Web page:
Connecting Science Lessons With Other Disciplines

Instructor: Vanessa Botts
Students learn best through an interdisciplinary approach that explores the connections among different branches of science and other fields. In this lesson, we will discuss the importance of connecting science lessons with math, history, technology, and other disciplines.

Connecting Science

This is science. Why are we talking about history? When not used to cross-curricular instruction, students will often question the relevance of including a different discipline than the one they are studying. Some studies have shown, however, that there are many educational benefits to interdisciplinary learning, such as gains in the student's ability to recognize bias, think critically, and acknowledge ethical concerns.

By making connections among different branches of science and between science and other fields, an interdisciplinary approach helps students learn and experience first-hand the relevance of each subject as an integrated whole. During this lesson, you will learn the benefits of integrating science with other subjects, as well as some ideas on how to do so.

Science, Engineering, and Math

Most likely, it's not surprising to you that science and math are two of the easiest subjects to combine, but did you know that science (as well as engineering) is essentially applied math? So, when you hear your students ask, When I am even going to use this in the real world?, you can help budding engineers see the relevance of math by providing them with instruction and hands-on activities that showcase how these disciplines merge.

Future engineers are not the only students who will see how math and science mesh, because one of the most obvious ways in which mathematics is used in all branches of science is data gathering and analysis. Depending on your students' ages and levels, you can get them to gather and analyze data on things like plant growth patterns or temperature patterns at different times, days or months.

Of course, there are other ways to combine math, science and engineering. Science and engineering also help math become more relevant for students because they can bring calculations from the abstract to the physical realm…science and engineering make math come to life.

Let's say, for example, that, in addition to having your students work calculation problems about distance and speed on a piece of paper, you also have them turn that same piece of paper into an airplane and fly that airplane to determine its speed and distance traveled first-hand. This is math, physics, and the engineering of flight, all rolled into one!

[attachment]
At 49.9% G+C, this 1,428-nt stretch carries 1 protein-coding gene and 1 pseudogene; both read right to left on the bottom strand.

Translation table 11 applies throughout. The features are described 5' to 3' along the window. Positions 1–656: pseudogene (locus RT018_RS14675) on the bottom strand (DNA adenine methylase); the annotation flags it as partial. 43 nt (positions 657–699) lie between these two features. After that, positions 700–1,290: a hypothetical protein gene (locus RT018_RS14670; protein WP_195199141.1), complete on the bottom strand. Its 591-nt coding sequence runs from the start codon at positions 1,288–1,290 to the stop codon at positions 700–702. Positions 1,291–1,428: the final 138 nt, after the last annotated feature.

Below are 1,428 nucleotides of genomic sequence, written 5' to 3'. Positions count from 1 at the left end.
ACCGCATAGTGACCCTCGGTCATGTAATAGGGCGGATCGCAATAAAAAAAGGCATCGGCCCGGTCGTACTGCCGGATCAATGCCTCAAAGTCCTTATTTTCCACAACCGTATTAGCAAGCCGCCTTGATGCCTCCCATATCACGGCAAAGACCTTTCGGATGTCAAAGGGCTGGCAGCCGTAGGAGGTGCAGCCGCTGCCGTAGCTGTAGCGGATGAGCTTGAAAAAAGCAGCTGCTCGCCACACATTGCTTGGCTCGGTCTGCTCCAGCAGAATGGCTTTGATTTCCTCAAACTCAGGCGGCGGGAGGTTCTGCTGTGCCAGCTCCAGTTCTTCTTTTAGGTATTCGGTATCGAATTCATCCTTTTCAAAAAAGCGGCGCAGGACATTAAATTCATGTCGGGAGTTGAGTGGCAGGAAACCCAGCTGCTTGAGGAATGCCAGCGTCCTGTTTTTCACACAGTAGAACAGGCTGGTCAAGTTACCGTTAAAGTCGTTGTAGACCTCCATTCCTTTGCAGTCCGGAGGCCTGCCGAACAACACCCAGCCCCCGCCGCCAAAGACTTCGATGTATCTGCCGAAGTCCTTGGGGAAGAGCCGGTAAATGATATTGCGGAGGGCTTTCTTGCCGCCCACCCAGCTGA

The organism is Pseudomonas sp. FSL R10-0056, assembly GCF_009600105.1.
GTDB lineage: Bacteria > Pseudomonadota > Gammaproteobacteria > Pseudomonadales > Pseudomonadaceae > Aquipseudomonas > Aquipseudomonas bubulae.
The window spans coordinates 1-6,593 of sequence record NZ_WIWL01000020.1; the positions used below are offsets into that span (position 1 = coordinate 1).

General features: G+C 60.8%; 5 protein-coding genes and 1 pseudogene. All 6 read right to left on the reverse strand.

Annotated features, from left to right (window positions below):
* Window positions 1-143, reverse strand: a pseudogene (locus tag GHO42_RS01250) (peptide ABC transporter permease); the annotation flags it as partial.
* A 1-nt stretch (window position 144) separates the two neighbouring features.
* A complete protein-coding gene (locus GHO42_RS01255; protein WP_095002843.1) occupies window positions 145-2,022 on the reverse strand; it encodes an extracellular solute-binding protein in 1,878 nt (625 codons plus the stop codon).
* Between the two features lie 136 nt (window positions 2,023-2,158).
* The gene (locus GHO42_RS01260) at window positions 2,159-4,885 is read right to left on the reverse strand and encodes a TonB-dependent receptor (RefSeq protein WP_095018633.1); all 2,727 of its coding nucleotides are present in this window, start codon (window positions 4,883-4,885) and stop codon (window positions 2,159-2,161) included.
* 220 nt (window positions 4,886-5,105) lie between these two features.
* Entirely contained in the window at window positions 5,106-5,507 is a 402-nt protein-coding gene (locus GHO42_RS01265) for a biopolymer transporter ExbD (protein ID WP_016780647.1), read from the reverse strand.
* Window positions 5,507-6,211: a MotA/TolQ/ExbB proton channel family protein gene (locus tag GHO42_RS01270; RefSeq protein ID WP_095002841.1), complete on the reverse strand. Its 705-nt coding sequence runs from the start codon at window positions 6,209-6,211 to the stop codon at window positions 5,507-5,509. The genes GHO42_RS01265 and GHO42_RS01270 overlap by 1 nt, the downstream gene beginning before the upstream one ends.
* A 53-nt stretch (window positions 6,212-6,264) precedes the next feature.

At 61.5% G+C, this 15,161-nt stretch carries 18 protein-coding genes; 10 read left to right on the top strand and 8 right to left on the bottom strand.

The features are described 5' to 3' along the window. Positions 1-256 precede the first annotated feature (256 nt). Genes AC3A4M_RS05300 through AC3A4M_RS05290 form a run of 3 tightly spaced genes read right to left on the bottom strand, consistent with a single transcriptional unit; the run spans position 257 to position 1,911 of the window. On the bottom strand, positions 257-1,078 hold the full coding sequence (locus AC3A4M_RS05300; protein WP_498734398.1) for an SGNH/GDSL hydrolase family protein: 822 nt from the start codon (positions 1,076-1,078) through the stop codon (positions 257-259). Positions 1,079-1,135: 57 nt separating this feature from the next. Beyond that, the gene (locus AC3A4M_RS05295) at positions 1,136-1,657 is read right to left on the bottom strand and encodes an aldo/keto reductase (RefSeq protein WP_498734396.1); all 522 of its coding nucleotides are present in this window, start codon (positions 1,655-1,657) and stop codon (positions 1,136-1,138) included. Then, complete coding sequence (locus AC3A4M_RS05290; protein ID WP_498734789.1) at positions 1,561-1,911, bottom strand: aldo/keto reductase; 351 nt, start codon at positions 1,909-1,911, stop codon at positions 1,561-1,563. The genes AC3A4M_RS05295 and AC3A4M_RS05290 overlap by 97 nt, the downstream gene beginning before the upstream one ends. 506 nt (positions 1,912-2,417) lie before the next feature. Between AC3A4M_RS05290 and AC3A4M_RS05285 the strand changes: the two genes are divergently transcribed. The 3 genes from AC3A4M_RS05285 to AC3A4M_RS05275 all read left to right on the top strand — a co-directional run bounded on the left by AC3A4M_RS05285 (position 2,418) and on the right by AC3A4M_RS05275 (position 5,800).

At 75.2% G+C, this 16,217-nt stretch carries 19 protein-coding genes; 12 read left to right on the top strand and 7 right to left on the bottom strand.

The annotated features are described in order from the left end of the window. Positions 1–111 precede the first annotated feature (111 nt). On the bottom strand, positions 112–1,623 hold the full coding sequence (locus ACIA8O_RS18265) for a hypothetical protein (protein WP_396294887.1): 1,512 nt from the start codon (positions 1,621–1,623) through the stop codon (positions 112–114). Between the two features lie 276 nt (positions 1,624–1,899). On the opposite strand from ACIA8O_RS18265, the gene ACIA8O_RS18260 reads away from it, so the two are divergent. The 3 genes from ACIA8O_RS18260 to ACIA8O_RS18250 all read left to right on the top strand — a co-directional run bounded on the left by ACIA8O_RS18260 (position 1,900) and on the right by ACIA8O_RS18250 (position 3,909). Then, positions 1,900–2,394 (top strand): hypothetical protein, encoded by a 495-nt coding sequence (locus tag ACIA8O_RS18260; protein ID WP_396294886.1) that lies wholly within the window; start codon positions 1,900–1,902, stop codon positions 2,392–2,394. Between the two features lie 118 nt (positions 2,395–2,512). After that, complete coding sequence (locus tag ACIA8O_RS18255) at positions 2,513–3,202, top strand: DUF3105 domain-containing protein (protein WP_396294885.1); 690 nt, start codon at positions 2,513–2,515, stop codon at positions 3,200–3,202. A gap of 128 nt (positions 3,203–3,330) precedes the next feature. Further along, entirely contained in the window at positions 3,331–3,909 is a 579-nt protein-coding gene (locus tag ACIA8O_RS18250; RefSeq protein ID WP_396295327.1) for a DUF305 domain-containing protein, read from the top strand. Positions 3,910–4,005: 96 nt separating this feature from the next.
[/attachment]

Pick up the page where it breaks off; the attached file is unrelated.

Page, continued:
Or, instead of simply computing by hand the missing length of a right triangle using the Pythagorean Theorem, pose the theorem to your students. They will then build a right triangle out of popsicle sticks, measure the sides and hypotenuse and compare the measurements with the theorem. Now, they can prove the theorem with a real-life model.

Science and History

Science and history go hand-in-hand as history marks the time when scientific advances and discoveries were made…when history was made.

An engaging activity, that is easy to implement and which will give students ranging from elementary school through high school an overview of science throughout history, is creating a historical timeline of scientific advances. In this timeline, important discoveries and historical figures within the field of science could be included.

Remember the activity we discussed in the previous section about proving the Pythagorean Theorem using popsicles? Well, if you were to add to the lesson some background information about the fascinating Greek mathematician and philosopher Pythagoras, you will have combined history as well! By participating in the timeline creation, and the research and discussion that may go along with it, your students are connecting science and history.

Since history is being made right now within the scientific community, combining science and history is not limited to the past. With older students, you could include discussions about ethical and political implications connected to current happenings in science.

Science and Technology

There has never been a better (or more important) time to incorporate technology into your science lessons, and you are in luck, because just about every student enjoys work that involves being online. No matter their age, they love to play!

The possibilities to integrate science and technology are just about limitless. For instance, there are online games to learn the periodic table, to build a robot using code, and even virtual frog dissection.

A quick online search based on which field or topic you are covering in class will yield lots of possibilities. Say for instance you are teaching physics and astronomy, then Stephen Hawking's Snapshots of the Universe app might be just what you are looking for. This app teaches about the basic theories that govern our lives. Through fun experiments, videos, and interactive games, students learn about physics and astronomy.

If you are having a difficult time choosing which online platform or app to use, get your students involved in merging science and technology by giving them the task to research some interesting and educational online resources that can be shared, or used, with the class. As you can imagine, your students will feel empowered by being part of the exciting process of integrating these disciplines and sharing their findings.

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